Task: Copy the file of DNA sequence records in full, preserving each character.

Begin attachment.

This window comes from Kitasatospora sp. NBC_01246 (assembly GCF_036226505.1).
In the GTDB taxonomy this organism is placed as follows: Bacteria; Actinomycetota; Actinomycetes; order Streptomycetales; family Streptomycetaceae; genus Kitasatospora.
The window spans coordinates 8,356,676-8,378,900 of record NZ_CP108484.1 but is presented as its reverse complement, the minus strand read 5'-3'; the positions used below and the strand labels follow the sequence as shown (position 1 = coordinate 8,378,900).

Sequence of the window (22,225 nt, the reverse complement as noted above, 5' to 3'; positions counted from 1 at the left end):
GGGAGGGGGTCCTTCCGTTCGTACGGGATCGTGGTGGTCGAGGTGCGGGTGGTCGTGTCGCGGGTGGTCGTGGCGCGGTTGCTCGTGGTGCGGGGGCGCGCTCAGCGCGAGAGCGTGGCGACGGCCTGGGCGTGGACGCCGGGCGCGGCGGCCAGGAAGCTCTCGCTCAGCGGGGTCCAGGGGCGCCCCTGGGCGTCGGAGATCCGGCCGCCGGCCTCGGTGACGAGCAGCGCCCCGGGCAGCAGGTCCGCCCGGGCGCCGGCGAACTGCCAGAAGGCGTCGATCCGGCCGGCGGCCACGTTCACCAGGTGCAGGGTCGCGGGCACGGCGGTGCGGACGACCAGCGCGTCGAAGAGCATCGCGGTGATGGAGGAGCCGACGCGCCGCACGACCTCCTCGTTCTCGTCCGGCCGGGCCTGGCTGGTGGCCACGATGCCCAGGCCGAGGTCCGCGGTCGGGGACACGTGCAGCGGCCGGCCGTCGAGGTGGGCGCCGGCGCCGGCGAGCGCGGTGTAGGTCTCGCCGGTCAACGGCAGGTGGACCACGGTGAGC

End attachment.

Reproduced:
This window comes from Kitasatospora sp. NBC_01246 (assembly GCF_036226505.1).
In the GTDB taxonomy this organism is placed as follows: Bacteria; Actinomycetota; Actinomycetes; order Streptomycetales; family Streptomycetaceae; genus Kitasatospora.
The window spans coordinates 8,356,676-8,378,900 of record NZ_CP108484.1 but is presented as its reverse complement, the minus strand read 5'-3'; the positions used below and the strand labels follow the sequence as shown (position 1 = coordinate 8,378,900).

Sequence of the window (22,225 nt, the reverse complement as noted above, 5' to 3'; positions counted from 1 at the left end):
GGGAGGGGGTCCTTCCGTTCGTACGGGATCGTGGTGGTCGAGGTGCGGGTGGTCGTGTCGCGGGTGGTCGTGGCGCGGTTGCTCGTGGTGCGGGGGCGCGCTCAGCGCGAGAGCGTGGCGACGGCCTGGGCGTGGACGCCGGGCGCGGCGGCCAGGAAGCTCTCGCTCAGCGGGGTCCAGGGGCGCCCCTGGGCGTCGGAGATCCGGCCGCCGGCCTCGGTGACGAGCAGCGCCCCGGGCAGCAGGTCCGCCCGGGCGCCGGCGAACTGCCAGAAGGCGTCGATCCGGCCGGCGGCCACGTTCACCAGGTGCAGGGTCGCGGGCACGGCGGTGCGGACGACCAGCGCGTCGAAGAGCATCGCGGTGATGGAGGAGCCGACGCGCCGCACGACCTCCTCGTTCTCGTCCGGCCGGGCCTGGCTGGTGGCCACGATGCCCAGGCCGAGGTCCGCGGTCGGGGACACGTGCAGCGGCCGGCCGTCGAGGTGGGCGCCGGCGCCGGCGAGCGCGGTGTAGGTCTCGCCGGTCAACGGCAGGTGGACCACGGTGAGC